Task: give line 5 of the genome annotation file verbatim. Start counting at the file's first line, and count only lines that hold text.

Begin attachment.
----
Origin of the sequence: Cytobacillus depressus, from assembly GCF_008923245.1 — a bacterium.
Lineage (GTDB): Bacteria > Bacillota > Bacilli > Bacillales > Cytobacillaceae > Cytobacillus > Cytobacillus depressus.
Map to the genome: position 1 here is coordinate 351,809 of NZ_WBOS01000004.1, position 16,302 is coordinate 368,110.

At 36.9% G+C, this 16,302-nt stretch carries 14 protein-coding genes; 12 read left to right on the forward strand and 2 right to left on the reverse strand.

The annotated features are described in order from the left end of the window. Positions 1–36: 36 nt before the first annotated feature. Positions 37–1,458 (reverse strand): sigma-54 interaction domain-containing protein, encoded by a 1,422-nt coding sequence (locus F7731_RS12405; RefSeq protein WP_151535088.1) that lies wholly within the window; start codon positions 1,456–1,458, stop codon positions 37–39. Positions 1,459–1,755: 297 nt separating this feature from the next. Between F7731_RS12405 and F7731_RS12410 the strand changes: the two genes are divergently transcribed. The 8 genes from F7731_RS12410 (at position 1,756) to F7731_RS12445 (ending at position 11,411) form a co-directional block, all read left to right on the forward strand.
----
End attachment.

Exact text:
The annotated features are described in order from the left end of the window. Positions 1–36: 36 nt before the first annotated feature. Positions 37–1,458 (reverse strand): sigma-54 interaction domain-containing protein, encoded by a 1,422-nt coding sequence (locus F7731_RS12405; RefSeq protein WP_151535088.1) that lies wholly within the window; start codon positions 1,456–1,458, stop codon positions 37–39. Positions 1,459–1,755: 297 nt separating this feature from the next. Between F7731_RS12405 and F7731_RS12410 the strand changes: the two genes are divergently transcribed. The 8 genes from F7731_RS12410 (at position 1,756) to F7731_RS12445 (ending at position 11,411) form a co-directional block, all read left to right on the forward strand.